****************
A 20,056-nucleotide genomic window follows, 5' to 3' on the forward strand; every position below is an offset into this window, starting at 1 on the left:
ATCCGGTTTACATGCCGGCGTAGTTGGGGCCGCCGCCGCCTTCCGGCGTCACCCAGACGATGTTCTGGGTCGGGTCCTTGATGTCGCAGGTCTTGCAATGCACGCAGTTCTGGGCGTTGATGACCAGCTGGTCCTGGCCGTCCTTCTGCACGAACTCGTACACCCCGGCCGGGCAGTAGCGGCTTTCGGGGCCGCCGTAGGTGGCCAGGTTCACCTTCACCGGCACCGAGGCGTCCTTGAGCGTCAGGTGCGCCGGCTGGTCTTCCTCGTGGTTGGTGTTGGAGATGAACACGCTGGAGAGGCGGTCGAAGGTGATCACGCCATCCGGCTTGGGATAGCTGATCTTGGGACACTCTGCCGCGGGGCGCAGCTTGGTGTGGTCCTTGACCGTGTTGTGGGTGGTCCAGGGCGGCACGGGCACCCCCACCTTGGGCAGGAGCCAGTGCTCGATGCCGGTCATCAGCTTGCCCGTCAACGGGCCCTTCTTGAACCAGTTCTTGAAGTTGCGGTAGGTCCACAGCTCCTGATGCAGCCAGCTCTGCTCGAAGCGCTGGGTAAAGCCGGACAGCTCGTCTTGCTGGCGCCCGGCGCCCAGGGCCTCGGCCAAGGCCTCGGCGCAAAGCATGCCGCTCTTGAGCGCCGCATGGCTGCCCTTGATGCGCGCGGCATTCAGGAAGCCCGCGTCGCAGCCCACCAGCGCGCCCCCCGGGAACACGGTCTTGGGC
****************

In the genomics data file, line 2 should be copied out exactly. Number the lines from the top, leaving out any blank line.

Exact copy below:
ATCCGGTTTACATGCCGGCGTAGTTGGGGCCGCCGCCGCCTTCCGGCGTCACCCAGACGATGTTCTGGGTCGGGTCCTTGATGTCGCAGGTCTTGCAATGCACGCAGTTCTGGGCGTTGATGACCAGCTGGTCCTGGCCGTCCTTCTGCACGAACTCGTACACCCCGGCCGGGCAGTAGCGGCTTTCGGGGCCGCCGTAGGTGGCCAGGTTCACCTTCACCGGCACCGAGGCGTCCTTGAGCGTCAGGTGCGCCGGCTGGTCTTCCTCGTGGTTGGTGTTGGAGATGAACACGCTGGAGAGGCGGTCGAAGGTGATCACGCCATCCGGCTTGGGATAGCTGATCTTGGGACACTCTGCCGCGGGGCGCAGCTTGGTGTGGTCCTTGACCGTGTTGTGGGTGGTCCAGGGCGGCACGGGCACCCCCACCTTGGGCAGGAGCCAGTGCTCGATGCCGGTCATCAGCTTGCCCGTCAACGGGCCCTTCTTGAACCAGTTCTTGAAGTTGCGGTAGGTCCACAGCTCCTGATGCAGCCAGCTCTGCTCGAAGCGCTGGGTAAAGCCGGACAGCTCGTCTTGCTGGCGCCCGGCGCCCAGGGCCTCGGCCAAGGCCTCGGCGCAAAGCATGCCGCTCTTGAGCGCCGCATGGCTGCCCTTGATGCGCGCGGCATTCAGGAAGCCCGCGTCGCAGCCCACCAGCGCGCCCCCCGGGAACACGGTCTTGGGC